Economists unsure about economic plan, Obama team

Obama wants economic plan 'right away'
CHICAGO Obama named his new economic team Monday. Leading the way is the president of the New York Federal Reserve Bank, Timothy Geithner.

Geithner will serve as Obama's treasury secretary and will be the point man on the financial crisis.

The first order of business for President-elect Barack Obama Monday was to reassure the jittery financial markets that he is on top of the crisis with an economic A-team that includes Geitner , Larry Summers, who had Geitner's job in the Clinton administration, and Cristina Romer, Cal-Berkeley economics professor, as the top White House economic advisors.

Policy expert Melody Barnes has been picked to run the White House Domestic Policy Council.

"I sought leaders who could offer sound judgment and fresh thinking. That work starts today. We do not have a minute to waste," Obama said.

The new team is responsible for drafting an economic recovery plan as soon as possible that protects Wall Street and Main Street by stabilizing the financial markets and accelerating the flow of credit. The plan also needs to help the auto industry, and at the same time, protect homeowners from foreclosures. Additionally, it must rebuild the infrastructure to create $2.5 million new jobs by 2011.

"We are facing an economic crisis of historic proportions. We need a big stimulus package that will jolt the economy back into shape," said the president-elect.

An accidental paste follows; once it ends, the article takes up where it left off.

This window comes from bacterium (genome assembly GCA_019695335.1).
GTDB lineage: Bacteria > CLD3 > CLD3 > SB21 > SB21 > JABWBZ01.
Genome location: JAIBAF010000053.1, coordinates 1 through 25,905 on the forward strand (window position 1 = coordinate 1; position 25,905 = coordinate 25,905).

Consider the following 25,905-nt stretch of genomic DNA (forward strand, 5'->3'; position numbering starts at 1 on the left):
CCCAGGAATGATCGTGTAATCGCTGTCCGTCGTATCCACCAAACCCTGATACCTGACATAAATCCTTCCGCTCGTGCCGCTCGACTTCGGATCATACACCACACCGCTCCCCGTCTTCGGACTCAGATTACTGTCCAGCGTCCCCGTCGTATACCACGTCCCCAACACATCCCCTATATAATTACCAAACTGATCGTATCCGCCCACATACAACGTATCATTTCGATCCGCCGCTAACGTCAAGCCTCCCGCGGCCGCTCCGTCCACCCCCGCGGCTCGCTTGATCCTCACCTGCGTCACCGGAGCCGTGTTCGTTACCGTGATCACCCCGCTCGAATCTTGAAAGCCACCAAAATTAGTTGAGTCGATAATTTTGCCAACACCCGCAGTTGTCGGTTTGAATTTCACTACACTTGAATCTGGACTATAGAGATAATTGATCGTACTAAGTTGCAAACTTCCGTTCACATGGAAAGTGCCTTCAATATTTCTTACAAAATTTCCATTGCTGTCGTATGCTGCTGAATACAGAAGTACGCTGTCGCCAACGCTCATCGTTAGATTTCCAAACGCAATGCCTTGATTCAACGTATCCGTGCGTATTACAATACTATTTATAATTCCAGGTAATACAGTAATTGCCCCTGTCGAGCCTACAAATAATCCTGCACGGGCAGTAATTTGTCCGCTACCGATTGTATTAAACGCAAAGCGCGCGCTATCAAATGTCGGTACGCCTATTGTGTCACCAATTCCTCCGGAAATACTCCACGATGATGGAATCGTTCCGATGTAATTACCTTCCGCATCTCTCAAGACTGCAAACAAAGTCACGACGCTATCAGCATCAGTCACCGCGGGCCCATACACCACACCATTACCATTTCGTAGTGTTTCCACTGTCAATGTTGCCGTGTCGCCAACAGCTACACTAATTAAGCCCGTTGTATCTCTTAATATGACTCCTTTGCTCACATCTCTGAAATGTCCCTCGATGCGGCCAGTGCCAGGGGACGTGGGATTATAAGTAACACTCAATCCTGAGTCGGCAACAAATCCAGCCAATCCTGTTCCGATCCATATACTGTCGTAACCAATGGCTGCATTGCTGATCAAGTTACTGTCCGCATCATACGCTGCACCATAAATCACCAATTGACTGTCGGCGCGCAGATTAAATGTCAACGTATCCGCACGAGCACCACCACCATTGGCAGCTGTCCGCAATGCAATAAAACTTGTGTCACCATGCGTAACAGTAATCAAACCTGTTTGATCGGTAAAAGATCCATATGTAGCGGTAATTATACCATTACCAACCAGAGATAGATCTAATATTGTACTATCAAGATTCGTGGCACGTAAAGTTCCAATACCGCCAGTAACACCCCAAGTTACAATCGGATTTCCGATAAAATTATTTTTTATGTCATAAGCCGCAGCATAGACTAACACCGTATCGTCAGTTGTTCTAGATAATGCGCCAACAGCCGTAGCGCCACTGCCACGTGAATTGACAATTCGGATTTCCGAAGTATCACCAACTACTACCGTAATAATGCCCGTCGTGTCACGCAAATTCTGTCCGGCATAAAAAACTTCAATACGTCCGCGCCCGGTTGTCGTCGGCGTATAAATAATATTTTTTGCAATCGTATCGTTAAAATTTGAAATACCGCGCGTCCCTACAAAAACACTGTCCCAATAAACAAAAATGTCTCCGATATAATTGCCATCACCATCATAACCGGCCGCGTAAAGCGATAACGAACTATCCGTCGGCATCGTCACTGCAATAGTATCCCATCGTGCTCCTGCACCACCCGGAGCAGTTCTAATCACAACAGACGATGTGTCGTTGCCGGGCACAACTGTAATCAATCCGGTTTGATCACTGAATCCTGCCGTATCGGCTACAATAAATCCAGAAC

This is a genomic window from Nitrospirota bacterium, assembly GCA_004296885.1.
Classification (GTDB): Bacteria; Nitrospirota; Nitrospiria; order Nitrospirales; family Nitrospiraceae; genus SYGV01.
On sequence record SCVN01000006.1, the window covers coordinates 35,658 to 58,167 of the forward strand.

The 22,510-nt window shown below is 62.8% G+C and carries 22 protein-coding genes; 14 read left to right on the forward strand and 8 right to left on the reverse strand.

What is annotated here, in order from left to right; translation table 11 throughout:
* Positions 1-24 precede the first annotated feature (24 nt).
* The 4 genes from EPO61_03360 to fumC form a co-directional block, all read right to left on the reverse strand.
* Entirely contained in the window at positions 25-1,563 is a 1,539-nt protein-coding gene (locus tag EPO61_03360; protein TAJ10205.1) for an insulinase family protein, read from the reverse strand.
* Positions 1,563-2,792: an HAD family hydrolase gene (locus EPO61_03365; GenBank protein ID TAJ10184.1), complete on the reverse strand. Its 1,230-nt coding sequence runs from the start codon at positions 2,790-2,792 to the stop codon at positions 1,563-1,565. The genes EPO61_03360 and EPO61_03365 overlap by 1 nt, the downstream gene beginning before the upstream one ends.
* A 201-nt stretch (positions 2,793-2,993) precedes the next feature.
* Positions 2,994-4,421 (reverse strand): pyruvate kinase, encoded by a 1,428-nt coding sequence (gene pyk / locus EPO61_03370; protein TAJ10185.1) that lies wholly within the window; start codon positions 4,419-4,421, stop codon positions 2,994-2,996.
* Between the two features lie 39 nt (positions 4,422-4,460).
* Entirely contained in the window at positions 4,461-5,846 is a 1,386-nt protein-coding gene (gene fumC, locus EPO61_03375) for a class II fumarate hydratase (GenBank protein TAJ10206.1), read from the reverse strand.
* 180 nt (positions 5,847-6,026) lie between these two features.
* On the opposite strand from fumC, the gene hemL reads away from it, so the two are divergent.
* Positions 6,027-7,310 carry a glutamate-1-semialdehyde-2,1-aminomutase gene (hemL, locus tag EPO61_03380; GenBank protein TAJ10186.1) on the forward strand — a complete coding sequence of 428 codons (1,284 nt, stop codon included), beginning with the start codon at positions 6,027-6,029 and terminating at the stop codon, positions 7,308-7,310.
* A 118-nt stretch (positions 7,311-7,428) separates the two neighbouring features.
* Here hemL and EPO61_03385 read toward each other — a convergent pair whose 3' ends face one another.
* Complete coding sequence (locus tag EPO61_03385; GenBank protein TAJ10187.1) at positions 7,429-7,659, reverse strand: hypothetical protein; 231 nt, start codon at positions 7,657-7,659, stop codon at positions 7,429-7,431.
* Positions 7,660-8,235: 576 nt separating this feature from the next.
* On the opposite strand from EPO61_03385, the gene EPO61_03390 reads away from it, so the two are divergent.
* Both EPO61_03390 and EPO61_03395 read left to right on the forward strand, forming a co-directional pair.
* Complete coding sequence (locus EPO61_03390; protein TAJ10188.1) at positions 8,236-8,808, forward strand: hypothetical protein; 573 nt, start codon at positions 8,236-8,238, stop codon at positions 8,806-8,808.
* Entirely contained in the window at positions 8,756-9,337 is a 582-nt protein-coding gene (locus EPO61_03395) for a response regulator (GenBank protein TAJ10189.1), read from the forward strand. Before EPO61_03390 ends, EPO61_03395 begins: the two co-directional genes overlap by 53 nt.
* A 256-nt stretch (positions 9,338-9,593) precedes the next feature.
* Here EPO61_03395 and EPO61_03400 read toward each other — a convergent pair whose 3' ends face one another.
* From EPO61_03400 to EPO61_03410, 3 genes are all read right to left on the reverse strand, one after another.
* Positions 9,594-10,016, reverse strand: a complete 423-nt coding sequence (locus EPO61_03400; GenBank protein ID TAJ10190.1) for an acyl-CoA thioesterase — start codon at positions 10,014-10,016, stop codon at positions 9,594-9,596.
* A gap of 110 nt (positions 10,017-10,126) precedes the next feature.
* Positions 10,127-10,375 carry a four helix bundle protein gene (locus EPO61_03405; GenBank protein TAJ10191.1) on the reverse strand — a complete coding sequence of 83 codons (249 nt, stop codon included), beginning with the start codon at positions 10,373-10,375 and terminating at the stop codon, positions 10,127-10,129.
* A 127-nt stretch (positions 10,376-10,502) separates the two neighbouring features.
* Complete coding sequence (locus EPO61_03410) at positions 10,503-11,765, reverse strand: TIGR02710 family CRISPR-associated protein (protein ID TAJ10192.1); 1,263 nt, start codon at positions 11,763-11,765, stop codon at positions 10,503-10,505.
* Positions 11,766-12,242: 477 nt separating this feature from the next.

"I think the president-elect is right on target. It is great to give Wall Street a bailout, but Main Street is where it is happening," the Chicago Federation of Labor's Dennis Gannon said.

According to the Republican National Committee, Obama's "proposed billions of dollars in new government spending will come at a burdensome cost to American families and small businesses. The 'cuts and sacrifices' will not be made by his friends in Washington, but rather by job creators facing devastating tax increases across America."

The RNC is referring to Obama's continued support for higher taxes on upper income Americans.

"Those that are making more than $250,000 a year can afford to pay a little more," Obama said.

"Certainly everyone is concerned of what the impact will be. That is certainly something that they need to be careful about," said Lawrence Msall of the Civic Federation.

Obama was not saying whether the Bush tax cuts for wealthier Americans should be repealed now, or allowed to expire in 2010.

Meanwhile, the Obama transition team is announcing the co-chairs for the inauguration, and they are all from Chicago: Banker Bill Daley, the mayor's brother, billionaire Penny Pritzker, Obama's fundraising wizard, and financial advisor John Rogers of Ariel Capital Management.

President-elect Obama will reveal more information about his economic plan at another news conference Tuesday at 11 a.m. The news conference will be broadcast live on television on ABC7 and online at

Wednesday at 9 p.m., an ABC News special on the Obama family will be broadcast on ABC7. Barbara Walters interviews the president-elect and his wife, Michelle.

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